Columbus as a whole seemed like a nice area, but as I’d find through the upcoming days, a brutally dull drive.  (As were Toronto and Cleveland.)  Just vast areas of fields and a few sparse droplets of towns.  It was hard to keep it under 80 MPH.

Huntington Park was the top rated ballpark for 2009 on a few of the ballpark websites.  It was a nice enough park, but nothing jumped out to me that made it #1.  I guess they were just grading parks that opened last year, which would have put them up against New Yankee and Citi, along with a few other MILB parks. 

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The outside of the park has a long ivy covered wall, along with a long gate where you could watch the games for free at street level with ease.  It was Ohio Tourism Day, so I IMG_1067walked up to a press conference, complete with a live lynx sitting contentedly next to the statues outside the gate.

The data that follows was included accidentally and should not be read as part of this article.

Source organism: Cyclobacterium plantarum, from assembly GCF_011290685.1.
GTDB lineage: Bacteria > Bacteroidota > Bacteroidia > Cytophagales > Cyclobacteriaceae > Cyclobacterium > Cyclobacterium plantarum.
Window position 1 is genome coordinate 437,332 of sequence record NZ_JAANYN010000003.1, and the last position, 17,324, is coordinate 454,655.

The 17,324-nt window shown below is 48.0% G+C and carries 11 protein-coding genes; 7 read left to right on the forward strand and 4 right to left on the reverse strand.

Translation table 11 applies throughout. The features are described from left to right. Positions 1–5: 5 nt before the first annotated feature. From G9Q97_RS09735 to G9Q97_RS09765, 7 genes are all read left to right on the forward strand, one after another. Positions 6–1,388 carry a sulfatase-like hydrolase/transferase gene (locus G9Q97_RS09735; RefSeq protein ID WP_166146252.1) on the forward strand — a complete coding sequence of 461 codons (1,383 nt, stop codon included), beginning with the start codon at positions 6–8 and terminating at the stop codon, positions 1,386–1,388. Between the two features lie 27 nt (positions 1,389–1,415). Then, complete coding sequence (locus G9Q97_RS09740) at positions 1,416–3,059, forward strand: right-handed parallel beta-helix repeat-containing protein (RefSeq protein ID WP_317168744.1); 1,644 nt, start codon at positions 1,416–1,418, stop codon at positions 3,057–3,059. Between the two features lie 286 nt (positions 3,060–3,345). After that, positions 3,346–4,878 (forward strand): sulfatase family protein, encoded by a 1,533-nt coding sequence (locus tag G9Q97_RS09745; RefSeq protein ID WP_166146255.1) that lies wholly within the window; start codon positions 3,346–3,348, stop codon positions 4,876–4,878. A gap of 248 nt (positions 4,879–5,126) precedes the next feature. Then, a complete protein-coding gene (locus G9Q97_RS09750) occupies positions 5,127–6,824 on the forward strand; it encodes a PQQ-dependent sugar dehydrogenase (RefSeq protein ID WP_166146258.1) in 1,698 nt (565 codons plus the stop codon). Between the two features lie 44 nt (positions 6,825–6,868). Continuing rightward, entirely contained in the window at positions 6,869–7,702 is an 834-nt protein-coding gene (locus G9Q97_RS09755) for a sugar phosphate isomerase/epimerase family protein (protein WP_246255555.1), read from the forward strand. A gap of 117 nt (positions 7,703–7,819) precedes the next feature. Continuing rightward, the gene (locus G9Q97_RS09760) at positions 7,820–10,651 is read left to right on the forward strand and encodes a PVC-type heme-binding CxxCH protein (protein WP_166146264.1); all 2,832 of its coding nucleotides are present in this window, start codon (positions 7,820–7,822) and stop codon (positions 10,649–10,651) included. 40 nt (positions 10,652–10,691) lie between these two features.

Inside the park was nice and open.  There are 2 separate picnic areas, one under cover and one out in the middle of what was a hot and sunny day.  There were a few groups of school kids at the park for an 11:30am game, and they packed the stands and every open space in Centerfield.  It was a gorgeous day, I just wish I had sunblock.

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Brisket and pork sandwiches along with a $1 rib. Solid!

I had a set timeline for the week with a calendar of games and contingency plans.  If there was a threat of a rainout, I could have flexed to Toronto earlier.  I had a breakdown of drive times from point to point, so I was thinking of that when I left the game after the 7th inning stretch to head to Detroit, and Comerica Park.